Minister of Finance Pröll referred to the most critical situation in the domestic banking sector of the last decades. There had been a great risk of insolvency, which could be avoided. According to Pröll, ECB boss Jean-Claude Trichet had also intervened during the night of negotiations, warning against a domino effect if a bank crucial to the banking system such as Hypo went bankrupt. According to Chancellor Werner Faymann, the Republic had been saved from major damage and Austria’s image as a sound financial market had been safeguarded. By nationalising Hypo Alpe Adria, jobs, savings deposits and wage accounts had been protected. This measure was also essential to ensure the functioning of Carinthia’s economy. The government expected the judicial authorities and independent courts to clear up all criminal and civil allegations in the case, underlined the Federal Chancellor.
Central Europe’s first natural gas exchange in Vienna
The Central European Gas Hub (CEGH), a subsidiary of the oil group OMV, and Vienna Stock Exchange launched the first natural gas exchange in Central Europe on 11 December 2009. In some weeks Vienna Stock Exchange will acquire a 20%-share of CEGH, the Russian gas group Gazprom is to follow as a partner. However, Brussels still has to give the green light. The decision will probably become available in about six months.
Gazprom’s participation was desirable as the “most important player“ should be involved, Minister for Economic Affairs Mitterlehner told reporters. However, the Russian participation should not go beyond a minority holding. According to Stock Exchange CEO Heinrich Schaller, fears were unjustified that Gazprom, as the sole gas supplier, could manipulate the price by controlling supply: “The stock exchange is the best instrument to counteract such risks.“
The gas distributed through the gas hub in Baumgarten had already been traded in the past. But the new exchange was “optimised technically”, Mitterlehner underlined the significance of the new gas exchange. In times of crisis, the market was working better that “government regulation and rationing“.
OeBN revises GDP forecast
On 10 December 2009, the Austrian National Bank (OeNB) issued a significant upward revision of its growth forecasts, expecting growth rates of 1.2% and 1.6%, respectively, for 2010 and 2011. This is 1.6 and 0.4% above the level of the GDP estimates of June. The GDP of the current year is expected to decline by 3.5%.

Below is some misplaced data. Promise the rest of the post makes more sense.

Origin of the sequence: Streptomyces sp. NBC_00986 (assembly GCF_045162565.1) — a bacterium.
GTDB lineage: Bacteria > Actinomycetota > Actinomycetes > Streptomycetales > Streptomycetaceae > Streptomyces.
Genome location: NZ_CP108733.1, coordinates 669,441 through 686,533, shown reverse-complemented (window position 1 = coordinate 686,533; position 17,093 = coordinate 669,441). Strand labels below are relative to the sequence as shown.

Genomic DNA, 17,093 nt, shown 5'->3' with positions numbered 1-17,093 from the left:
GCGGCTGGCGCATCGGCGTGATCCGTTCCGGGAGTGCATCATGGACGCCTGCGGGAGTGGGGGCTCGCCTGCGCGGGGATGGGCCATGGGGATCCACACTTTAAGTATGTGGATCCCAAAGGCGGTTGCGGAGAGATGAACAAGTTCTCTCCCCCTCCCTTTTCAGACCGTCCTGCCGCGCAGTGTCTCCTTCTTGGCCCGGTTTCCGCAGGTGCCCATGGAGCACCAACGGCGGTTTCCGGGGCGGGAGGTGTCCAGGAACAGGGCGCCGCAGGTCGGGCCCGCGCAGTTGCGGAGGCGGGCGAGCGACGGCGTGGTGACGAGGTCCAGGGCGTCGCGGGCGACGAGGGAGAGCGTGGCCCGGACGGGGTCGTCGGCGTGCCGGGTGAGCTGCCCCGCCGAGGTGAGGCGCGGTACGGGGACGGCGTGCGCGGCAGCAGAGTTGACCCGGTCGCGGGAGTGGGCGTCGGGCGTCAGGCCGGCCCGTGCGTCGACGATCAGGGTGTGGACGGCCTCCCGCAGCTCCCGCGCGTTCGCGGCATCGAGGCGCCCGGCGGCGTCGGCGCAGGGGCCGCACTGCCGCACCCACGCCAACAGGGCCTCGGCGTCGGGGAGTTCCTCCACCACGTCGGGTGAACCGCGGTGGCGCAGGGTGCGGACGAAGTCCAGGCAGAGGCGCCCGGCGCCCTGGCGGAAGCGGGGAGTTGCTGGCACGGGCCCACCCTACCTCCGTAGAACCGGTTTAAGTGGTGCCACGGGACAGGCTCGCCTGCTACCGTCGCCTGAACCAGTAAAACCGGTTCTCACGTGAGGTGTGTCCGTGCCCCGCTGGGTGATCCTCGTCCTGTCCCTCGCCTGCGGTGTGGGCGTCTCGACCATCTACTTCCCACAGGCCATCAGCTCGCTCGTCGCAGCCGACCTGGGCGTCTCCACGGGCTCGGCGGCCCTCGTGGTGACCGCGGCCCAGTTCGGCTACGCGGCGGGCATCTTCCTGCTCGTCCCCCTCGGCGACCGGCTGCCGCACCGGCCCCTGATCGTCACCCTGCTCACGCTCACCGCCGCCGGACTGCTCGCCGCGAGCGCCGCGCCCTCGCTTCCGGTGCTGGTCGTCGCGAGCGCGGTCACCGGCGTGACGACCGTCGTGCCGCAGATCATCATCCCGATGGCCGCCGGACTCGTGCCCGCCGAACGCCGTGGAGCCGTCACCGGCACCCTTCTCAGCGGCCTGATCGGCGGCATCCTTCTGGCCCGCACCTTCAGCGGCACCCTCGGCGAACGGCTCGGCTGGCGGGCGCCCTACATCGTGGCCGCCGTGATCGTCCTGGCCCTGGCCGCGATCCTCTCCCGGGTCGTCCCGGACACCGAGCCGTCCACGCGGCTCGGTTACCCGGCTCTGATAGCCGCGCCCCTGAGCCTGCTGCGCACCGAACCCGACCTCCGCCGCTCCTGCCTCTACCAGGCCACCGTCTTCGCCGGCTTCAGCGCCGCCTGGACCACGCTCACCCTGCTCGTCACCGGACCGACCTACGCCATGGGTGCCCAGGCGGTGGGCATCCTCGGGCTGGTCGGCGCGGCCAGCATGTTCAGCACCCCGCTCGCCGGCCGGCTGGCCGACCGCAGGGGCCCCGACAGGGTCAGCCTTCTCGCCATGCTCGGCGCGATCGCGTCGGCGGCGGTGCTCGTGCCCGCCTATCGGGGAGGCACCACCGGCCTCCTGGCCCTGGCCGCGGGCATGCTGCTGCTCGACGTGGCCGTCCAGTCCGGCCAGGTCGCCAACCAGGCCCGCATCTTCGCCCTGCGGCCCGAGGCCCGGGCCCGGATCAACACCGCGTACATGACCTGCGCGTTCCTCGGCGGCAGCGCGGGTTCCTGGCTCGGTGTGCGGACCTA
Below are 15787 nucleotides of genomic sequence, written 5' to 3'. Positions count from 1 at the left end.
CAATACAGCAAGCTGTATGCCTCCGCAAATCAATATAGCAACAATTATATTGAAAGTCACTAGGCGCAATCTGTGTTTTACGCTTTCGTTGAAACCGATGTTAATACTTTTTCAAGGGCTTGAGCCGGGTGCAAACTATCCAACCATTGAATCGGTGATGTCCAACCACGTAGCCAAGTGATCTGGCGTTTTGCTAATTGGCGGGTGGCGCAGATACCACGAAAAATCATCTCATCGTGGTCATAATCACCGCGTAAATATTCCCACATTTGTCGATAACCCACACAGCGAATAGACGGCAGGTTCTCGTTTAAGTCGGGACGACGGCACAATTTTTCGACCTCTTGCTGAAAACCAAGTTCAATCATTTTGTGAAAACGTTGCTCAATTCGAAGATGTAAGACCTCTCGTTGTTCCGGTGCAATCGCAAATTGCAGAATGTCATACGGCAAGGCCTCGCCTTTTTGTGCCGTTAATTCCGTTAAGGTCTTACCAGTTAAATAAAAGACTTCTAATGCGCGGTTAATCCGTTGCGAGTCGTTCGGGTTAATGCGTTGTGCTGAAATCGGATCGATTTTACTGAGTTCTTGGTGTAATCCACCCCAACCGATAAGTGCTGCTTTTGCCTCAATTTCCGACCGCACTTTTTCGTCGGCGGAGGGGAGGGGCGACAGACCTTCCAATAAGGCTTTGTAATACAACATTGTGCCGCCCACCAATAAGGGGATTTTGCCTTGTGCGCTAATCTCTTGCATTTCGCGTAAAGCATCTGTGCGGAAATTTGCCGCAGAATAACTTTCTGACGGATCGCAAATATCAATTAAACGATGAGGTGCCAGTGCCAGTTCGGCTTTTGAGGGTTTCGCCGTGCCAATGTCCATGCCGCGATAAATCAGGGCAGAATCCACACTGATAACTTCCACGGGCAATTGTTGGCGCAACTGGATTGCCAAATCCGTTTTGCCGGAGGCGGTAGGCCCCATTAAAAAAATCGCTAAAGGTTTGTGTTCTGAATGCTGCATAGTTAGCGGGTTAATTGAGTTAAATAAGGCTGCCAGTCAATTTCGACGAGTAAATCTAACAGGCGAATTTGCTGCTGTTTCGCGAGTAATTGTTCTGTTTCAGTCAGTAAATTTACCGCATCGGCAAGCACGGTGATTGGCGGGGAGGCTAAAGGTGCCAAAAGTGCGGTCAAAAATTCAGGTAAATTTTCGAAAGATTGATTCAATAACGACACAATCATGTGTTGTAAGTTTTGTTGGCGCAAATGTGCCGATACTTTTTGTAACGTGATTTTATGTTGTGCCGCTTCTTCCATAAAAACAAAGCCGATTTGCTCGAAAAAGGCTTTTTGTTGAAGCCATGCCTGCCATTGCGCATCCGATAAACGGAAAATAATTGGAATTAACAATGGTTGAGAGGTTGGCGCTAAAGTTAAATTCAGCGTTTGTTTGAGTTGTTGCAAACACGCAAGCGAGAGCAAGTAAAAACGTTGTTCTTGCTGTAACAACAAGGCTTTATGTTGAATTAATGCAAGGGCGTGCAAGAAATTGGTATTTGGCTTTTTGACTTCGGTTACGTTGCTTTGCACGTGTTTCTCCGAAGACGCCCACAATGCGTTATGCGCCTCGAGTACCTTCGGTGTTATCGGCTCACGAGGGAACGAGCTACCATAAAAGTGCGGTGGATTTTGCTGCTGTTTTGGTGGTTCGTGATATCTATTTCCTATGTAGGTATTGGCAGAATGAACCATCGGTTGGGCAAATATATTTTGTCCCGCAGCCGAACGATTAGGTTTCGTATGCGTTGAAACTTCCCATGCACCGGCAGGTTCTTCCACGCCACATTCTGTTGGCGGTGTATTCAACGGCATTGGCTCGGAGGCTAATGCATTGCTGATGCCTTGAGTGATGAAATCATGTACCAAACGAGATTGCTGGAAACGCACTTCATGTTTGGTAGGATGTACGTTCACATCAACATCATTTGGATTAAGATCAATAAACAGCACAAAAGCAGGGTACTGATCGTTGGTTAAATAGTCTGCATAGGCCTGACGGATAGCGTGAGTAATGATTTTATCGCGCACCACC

Linz 09: Bert Brecht’s “Jungle of Cities“ at Landestheater
The young writer from Augsburg Bertold Brecht worked on his play “Im Dichicht der Städt” (“Jungle of Cities”) between autumn 1921 and winter 1922. The world premiere took place at Residenz Theater in Munich in May 1923 – some months before Hitler’s March to Feldherrnhalle. The audience reacted with storms of applause and booing, Nazis threw gas bombs among the theatregoers.
In fact, such a provoking and modern piece about the “struggle of two men in the mega-city Chicago in 1912“ had never been seen before. And its new and shocking language was concise, hard, every sentence a punch. The drama was written in the form of a boxing match, every scene representing a new round. Without apparent reason, the rich ageing Malaysian lumber merchant Shlink provokes George Garga, a young and underpaid library clerk, he attempts to buy him, his opinions and his family members. A struggle is developing, slowly, quietly, and finally becomes a question of life and death. Brecht explained about his early stroke of genius in his essay “On looking through my first plays“ (1954) how “singularly difficult” it was to bring about and maintain a “meaningful fight, which based on what I thought then, was a struggle that demonstrated something. Gradually it turned into a play about the difficulty of bringing about such a fight. The main characters took all kinds of measures to attack. The family of the fighter, his workplace and so on became the arena of their fight. The belongings of the other fighter were also ‘used’ (and in this way – without being aware of it – I came very close to the real battle that was going on and which I only idealised, i.e. class struggle). In the end, the battle revealed itself to the fighters for what it really was, pure shadow boxing; they could not come to grips even as enemies“.
Finally the Malaysian gives in after having played with all the means at his disposal and telling Garga: “Get a grip on yourself, Garga. I love you“, while the latter only said coolly “It is a simple as that, Shlink: the younger man wins“. But basically they agree. Shlink: “People are so impossibly alone – you can never arrive at real hatred. But even with animals you can’t make yourself understood“. Garga: “You can’t make yourself understood by speaking“. While Shlink dies in the arms of Marie Gargas, the sister of George, whom he was incapable of loving, George Garga leaves for New York: “To be alone – that’s a good thing to be. The chaos has been used up. And it was the best time“.
Every sentence is an electric shock. Brecht had never been so close to expressionism like in this early play. Ostentatiously he excluded all psychological motivation. He recorded in his diary for 10 February 1922: “I hope to have avoided a common artistic error in ‘Baal’ and ‘Jungle’, that of trying to carry people away. Instinctively I distance the audience from the action and make sure to limit my effects (of a poetic and philosophical nature) to the stage. The splendid isolation of the spectator is not violated (…)“.